It’s time for black people to get politically and economically engaged

Julianne Malveaux, NNPA Newswire | 3/6/2017, 10:42 a.m.
African Americans have righteously focused on politics and the political system, especially during the early days of the Civil Rights ...
Julianne Malveaux

I think that we have to spend as much time and place as much emphasis on economics as on politics. I think we have to be clear that poverty is a profit opportunity for some corporations. Attorney General Jeff Sessions has already reversed the Obama executive order that would stop the use of private prisons for federal incarceration. But these private prisons are machines of predatory capitalism, and now that Sessions has approved their use, their stocks are soaring. So we have to ask ourselves if our pension funds, mutual funds, or other financial instruments invest in corporations like Corecivic (formerly Corrections Corporation of America, $CXW) and the Geo Group ($GEO). Can we push our investors to withdraw investment from these funds? Or will we be willing, in the name of predatory capitalism, to profit from this chicanery?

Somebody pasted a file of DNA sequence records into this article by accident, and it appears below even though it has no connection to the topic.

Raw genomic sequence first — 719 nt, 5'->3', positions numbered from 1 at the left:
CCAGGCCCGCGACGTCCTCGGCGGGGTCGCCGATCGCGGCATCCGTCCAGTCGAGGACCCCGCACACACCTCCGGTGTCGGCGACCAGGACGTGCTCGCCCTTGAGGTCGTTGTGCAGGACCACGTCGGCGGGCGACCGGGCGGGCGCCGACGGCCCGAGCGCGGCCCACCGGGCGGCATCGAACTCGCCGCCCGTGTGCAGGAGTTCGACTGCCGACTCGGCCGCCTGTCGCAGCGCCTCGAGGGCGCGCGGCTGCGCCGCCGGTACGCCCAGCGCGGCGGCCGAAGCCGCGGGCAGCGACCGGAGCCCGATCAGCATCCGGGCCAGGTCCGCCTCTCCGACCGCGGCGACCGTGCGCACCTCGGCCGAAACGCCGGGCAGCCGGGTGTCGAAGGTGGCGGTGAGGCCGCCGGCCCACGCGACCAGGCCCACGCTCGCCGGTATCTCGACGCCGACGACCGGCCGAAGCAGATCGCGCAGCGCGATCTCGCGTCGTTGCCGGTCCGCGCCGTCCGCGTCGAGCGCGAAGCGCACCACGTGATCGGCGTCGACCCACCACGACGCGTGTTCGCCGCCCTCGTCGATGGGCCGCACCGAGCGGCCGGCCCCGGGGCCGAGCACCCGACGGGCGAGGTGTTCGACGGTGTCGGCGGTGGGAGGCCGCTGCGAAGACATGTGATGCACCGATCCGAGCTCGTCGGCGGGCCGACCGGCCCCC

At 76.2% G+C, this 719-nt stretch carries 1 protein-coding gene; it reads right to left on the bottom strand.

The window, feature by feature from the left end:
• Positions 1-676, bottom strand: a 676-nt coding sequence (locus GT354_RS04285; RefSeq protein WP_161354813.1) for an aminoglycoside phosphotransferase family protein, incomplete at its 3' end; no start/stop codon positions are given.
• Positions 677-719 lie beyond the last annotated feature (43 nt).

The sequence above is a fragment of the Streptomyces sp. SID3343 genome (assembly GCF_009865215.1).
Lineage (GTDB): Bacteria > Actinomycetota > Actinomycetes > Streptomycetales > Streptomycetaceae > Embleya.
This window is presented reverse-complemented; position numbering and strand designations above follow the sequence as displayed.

Similarly, from Ava DuVernay’s film “13th,” we are reminded of the others who profit from the prison industrial complex, including those who provide meals (Aramark is one of those companies) and phone calls. How much discomfort do they impose on our incarcerated brothers and sisters to make a profit?

Politicians make rules, but money talks when the nonsense walks. We need to spend as much time focusing on economics as on politics. We need to follow the money when we see oppression. And we need to be clear that the clearest path to Black liberation is that path that focuses on economics.